HR 219    Mapping Police Violence

This class emerges from my preoccupation with the recent increase in media and political attention to extra- judicial killings by police officers in the United States. Predominant questions will include: What can we know about police violence, and what are the barriers to data transparency and distribution? What are the means–political, legal, economic, cultural– through which Western societies authorize the police to use deadly force?  Can we measure the impact of police violence on a range of exogenous factors like public health indices, adjacent property values, educational opportunities and the distribution of social services? In pursuit of answers, we will engage political theory, history, sociology, economics, and cultural studies to produce an interdisciplinary study of police violence. I use the word “produce” with great intention.  Students will be tasked with producing new knowledge about police violence.  As a collective, we will use demographic analytical tools, alongside datasets from the Police Data Initiative, to spatially apprehend police violence incidents in a given city.  Students will then bring their own research questions to our collectively generated maps.  In that sense, we will also think critically about how to ask a research question, and how to pursue a variety of research projects.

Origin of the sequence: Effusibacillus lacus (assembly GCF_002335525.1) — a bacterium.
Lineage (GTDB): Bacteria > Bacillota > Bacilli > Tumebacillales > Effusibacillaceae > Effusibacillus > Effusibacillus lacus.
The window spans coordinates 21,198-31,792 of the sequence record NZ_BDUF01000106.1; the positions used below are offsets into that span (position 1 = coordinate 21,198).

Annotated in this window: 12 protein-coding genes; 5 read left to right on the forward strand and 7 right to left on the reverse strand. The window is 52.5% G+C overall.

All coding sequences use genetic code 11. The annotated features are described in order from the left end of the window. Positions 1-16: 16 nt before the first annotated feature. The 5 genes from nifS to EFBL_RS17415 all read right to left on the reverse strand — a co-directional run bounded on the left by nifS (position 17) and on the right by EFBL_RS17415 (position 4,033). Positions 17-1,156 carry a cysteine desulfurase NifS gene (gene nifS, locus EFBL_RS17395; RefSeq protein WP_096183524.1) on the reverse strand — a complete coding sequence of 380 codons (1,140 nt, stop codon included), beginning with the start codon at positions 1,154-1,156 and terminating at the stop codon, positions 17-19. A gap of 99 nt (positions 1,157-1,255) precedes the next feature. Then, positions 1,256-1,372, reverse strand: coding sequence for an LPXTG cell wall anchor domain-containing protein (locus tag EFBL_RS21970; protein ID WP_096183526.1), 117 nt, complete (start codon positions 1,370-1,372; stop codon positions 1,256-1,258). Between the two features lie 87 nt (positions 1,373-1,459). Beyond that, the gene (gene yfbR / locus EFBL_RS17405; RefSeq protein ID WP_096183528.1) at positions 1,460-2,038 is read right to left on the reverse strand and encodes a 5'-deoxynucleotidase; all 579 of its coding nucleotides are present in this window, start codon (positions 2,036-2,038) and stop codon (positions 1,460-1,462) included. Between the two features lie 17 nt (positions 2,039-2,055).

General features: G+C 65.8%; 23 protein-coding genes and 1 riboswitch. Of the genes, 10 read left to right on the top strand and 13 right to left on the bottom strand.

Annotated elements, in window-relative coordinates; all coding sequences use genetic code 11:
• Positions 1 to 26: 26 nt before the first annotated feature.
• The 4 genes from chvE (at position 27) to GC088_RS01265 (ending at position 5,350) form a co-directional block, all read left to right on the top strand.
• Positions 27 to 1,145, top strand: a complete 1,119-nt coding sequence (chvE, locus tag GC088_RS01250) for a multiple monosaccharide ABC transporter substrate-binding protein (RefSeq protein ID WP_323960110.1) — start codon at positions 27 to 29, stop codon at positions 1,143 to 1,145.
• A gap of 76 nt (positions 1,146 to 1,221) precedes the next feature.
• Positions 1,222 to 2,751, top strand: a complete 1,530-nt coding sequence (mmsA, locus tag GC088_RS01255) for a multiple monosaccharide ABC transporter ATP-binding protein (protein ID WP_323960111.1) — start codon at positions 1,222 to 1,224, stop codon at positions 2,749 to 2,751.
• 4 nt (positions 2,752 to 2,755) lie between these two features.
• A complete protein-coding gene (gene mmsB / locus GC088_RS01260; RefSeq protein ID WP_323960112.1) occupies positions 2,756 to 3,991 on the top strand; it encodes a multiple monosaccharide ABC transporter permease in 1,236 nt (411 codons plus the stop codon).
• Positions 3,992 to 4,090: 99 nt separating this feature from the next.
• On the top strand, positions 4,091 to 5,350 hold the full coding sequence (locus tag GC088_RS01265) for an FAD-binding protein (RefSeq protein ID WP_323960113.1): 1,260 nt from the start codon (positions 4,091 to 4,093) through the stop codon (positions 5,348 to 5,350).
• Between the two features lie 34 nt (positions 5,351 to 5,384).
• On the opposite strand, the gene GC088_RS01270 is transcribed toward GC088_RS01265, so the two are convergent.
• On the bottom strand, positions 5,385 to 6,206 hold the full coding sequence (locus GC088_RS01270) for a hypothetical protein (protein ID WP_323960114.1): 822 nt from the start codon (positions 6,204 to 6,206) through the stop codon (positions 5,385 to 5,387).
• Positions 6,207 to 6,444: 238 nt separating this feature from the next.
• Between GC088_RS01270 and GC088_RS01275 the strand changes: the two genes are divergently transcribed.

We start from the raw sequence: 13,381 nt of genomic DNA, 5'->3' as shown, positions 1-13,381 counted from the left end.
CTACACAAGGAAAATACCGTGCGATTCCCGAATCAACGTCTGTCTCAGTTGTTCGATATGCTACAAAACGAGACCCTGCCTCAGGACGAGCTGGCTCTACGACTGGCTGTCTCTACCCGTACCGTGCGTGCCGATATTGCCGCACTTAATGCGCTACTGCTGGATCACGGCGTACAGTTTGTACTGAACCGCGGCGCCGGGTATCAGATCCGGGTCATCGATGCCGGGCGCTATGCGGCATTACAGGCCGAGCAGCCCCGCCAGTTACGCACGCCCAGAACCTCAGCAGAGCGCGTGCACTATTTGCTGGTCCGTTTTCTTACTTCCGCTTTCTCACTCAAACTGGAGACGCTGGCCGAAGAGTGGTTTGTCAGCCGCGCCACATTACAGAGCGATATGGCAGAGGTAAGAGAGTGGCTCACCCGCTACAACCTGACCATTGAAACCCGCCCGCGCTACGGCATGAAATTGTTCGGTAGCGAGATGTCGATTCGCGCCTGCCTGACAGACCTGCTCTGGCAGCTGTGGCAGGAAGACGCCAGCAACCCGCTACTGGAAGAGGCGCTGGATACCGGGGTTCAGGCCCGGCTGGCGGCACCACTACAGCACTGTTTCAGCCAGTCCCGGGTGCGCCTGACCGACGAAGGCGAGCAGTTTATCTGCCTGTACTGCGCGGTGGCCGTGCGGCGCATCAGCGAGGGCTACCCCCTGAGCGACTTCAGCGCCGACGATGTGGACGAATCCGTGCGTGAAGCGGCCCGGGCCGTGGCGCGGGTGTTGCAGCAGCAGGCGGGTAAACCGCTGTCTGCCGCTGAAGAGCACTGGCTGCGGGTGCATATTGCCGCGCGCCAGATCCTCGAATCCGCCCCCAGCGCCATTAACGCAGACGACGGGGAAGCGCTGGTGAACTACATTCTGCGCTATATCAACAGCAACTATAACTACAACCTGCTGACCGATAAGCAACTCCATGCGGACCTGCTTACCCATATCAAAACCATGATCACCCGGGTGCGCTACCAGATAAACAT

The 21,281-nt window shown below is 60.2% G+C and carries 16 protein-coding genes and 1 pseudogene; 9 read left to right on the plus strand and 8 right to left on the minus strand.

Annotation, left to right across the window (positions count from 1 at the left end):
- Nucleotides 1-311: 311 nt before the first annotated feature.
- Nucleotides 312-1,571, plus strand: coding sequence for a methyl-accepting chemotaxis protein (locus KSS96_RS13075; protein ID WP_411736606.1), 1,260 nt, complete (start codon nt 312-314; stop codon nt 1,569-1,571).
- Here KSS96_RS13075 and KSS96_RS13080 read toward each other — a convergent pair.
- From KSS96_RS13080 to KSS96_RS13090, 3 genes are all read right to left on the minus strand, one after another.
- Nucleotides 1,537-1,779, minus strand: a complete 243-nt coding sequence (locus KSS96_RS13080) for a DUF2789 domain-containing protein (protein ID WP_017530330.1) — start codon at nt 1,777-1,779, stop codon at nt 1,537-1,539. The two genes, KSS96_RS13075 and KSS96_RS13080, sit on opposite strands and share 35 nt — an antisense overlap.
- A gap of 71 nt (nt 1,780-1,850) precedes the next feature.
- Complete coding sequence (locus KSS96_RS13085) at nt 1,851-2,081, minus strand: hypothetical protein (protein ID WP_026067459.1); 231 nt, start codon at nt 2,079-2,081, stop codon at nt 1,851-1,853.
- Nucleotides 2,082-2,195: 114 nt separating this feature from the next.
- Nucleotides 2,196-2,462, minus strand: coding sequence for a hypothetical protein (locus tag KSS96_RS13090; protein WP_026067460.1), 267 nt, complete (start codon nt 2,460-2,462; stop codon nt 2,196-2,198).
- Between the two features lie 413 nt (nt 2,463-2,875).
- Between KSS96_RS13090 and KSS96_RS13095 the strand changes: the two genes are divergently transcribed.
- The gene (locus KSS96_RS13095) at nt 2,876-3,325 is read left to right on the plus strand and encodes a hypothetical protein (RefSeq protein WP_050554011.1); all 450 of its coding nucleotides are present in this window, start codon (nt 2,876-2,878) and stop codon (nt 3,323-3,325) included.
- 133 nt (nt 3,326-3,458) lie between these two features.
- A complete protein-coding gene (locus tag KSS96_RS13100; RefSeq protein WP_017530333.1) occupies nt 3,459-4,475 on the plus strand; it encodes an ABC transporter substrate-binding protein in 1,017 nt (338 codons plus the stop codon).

Urban Abandonment: A Housing Justice Lab (2-credits)

This practicum will involve students in a pilot  study of housing vacancy and real estate speculation in Kingston, NY.  Across the country—most recently dramatized in Oakland California’s Moms4Housing movement—real estate speculators maximize investments by withholding potential housing from real estate and rental markets.  By manipulating the vacancy rate, speculators can drive housing costs up while avoiding rent stabilization rules. These issues are manifest in nearby Kingston, one of many mid-sized cities around the country experiencing rapid demographic change as a steady steam of Americans abandon major cities in search of “tranquil, small town life.”  Our project, in collaboration with the Real Kingston Tenant’s Union and the Kingston Community Land Trust will investigate the investigate the vacancy rate in Kingston’s “Midtown,” a working class community sandwiched between Uptown and the Rondout, two rapidly gentrifying commercial districts.

Through a GIS practice called “Counter-mapping,” we will document and visualize the hidden transcript of housing in equality in this rapidly changing city. Students will learn about the economic and politics of land valuation, and strategize–in partnership with housing justice activists–against systematic rent increases, evictions and other tactics endemic to speculative land investment.

US Border Dynamics: From Guatemala to Upstate New York (2- or 4-credit)

This semester, the Human Rights Program will be hosting a tutorial on ‘US Border Dynamics: From Guatemala to Upstate New York’ for students who are interested in exploring US border enforcement and the changing relationship of the US border to culture, politics and life choices in the Americas. This is a two credit tutorial (with a 4 credit option for students who write a paper or complete a media project). It will involve shared reading, media and outreach to experts and activists involved in border work.